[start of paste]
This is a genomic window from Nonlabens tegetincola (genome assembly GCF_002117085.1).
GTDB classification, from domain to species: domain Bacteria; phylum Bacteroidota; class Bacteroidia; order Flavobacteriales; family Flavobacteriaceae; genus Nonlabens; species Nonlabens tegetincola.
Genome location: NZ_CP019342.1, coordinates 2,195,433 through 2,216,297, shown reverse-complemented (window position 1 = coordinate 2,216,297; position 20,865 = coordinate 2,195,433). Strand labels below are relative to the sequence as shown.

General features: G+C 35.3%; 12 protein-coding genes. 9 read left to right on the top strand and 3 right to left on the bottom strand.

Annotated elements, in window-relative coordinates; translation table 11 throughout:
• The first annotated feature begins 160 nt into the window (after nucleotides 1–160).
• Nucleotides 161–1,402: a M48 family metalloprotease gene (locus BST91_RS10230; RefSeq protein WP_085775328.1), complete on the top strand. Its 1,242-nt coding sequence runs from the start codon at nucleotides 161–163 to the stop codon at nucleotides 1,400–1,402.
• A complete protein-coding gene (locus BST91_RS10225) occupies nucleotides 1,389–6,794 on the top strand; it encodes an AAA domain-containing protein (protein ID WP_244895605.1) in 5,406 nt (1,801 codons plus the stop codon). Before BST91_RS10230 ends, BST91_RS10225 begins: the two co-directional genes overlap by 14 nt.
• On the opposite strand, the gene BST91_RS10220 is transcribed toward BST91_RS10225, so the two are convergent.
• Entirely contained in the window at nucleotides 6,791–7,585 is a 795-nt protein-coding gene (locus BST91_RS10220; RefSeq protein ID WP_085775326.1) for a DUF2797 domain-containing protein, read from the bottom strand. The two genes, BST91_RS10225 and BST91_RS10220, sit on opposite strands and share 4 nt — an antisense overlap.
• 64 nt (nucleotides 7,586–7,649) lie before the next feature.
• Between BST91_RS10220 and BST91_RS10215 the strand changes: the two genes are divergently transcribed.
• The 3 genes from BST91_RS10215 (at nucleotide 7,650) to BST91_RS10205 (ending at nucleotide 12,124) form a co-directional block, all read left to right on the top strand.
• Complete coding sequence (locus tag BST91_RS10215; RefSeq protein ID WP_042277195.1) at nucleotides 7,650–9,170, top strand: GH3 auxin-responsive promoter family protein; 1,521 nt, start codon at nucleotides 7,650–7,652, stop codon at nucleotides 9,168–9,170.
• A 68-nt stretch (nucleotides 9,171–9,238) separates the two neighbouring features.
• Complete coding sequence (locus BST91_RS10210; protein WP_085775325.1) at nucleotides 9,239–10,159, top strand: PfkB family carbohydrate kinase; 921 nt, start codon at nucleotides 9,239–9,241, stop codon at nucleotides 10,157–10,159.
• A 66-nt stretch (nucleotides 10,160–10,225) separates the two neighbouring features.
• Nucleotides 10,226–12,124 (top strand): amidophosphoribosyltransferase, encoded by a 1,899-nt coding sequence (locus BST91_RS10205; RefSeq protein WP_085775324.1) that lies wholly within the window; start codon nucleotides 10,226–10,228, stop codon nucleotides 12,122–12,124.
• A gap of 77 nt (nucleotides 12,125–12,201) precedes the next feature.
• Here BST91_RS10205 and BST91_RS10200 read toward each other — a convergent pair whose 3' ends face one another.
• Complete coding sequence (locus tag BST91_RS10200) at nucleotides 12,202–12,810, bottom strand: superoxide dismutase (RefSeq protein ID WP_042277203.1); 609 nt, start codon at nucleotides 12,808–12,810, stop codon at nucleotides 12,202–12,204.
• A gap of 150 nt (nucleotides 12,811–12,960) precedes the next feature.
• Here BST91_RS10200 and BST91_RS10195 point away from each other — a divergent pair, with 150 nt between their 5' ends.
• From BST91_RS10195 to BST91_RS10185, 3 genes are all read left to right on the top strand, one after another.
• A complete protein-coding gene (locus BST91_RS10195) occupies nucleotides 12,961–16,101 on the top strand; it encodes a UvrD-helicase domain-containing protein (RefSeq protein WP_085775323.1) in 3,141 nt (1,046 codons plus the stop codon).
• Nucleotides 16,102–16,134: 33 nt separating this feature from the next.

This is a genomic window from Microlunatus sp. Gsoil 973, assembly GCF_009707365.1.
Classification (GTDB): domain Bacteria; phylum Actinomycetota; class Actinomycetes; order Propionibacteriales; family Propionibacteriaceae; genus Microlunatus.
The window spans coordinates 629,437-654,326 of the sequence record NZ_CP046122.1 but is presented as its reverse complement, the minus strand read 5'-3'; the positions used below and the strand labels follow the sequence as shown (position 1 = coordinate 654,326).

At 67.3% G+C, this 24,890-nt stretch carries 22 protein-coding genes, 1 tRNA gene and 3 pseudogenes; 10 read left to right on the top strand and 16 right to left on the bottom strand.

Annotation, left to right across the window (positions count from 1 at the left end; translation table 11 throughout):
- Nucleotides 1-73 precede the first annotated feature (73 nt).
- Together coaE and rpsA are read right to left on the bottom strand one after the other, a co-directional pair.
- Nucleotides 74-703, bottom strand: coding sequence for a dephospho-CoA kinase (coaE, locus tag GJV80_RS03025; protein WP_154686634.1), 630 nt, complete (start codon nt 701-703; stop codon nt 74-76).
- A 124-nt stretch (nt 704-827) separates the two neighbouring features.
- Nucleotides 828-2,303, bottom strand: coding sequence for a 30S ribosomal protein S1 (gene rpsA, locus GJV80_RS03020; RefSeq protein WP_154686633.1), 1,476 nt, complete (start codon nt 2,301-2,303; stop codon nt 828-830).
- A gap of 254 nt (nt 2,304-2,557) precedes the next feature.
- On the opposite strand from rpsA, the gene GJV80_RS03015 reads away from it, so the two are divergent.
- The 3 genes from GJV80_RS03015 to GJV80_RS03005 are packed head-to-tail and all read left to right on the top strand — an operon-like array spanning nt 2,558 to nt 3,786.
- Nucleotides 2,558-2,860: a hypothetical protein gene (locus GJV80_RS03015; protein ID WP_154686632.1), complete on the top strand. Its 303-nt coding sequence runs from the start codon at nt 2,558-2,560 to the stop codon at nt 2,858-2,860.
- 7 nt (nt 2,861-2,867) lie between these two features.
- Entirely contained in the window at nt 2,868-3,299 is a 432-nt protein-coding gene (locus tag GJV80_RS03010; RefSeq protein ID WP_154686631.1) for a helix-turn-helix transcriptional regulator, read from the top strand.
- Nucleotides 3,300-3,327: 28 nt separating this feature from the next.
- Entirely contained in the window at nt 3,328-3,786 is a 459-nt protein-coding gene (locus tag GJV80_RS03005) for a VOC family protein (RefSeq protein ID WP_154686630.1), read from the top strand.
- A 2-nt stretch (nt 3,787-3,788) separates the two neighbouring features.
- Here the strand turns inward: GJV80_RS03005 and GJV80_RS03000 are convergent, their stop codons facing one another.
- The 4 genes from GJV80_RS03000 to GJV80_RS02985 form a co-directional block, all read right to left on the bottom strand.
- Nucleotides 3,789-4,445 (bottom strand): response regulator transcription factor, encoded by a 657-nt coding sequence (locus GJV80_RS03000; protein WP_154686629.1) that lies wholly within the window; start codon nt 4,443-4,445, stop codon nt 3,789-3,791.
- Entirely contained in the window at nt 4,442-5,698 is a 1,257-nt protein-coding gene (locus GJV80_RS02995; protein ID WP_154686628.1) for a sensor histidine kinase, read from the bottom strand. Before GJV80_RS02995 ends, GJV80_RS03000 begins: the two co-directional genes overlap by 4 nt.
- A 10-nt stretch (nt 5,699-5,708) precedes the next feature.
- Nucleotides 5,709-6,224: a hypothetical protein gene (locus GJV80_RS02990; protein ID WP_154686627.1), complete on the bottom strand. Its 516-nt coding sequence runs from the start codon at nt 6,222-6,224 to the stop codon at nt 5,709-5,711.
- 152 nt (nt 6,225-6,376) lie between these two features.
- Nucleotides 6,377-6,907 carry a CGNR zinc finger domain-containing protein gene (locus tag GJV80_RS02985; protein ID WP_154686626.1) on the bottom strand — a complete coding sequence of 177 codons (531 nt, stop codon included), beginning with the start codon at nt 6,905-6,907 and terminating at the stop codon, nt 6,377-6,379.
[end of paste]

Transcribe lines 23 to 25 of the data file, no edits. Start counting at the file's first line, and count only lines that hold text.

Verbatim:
• Here BST91_RS10200 and BST91_RS10195 point away from each other — a divergent pair, with 150 nt between their 5' ends.
• From BST91_RS10195 to BST91_RS10185, 3 genes are all read left to right on the top strand, one after another.
• A complete protein-coding gene (locus BST91_RS10195) occupies nucleotides 12,961–16,101 on the top strand; it encodes a UvrD-helicase domain-containing protein (RefSeq protein WP_085775323.1) in 3,141 nt (1,046 codons plus the stop codon).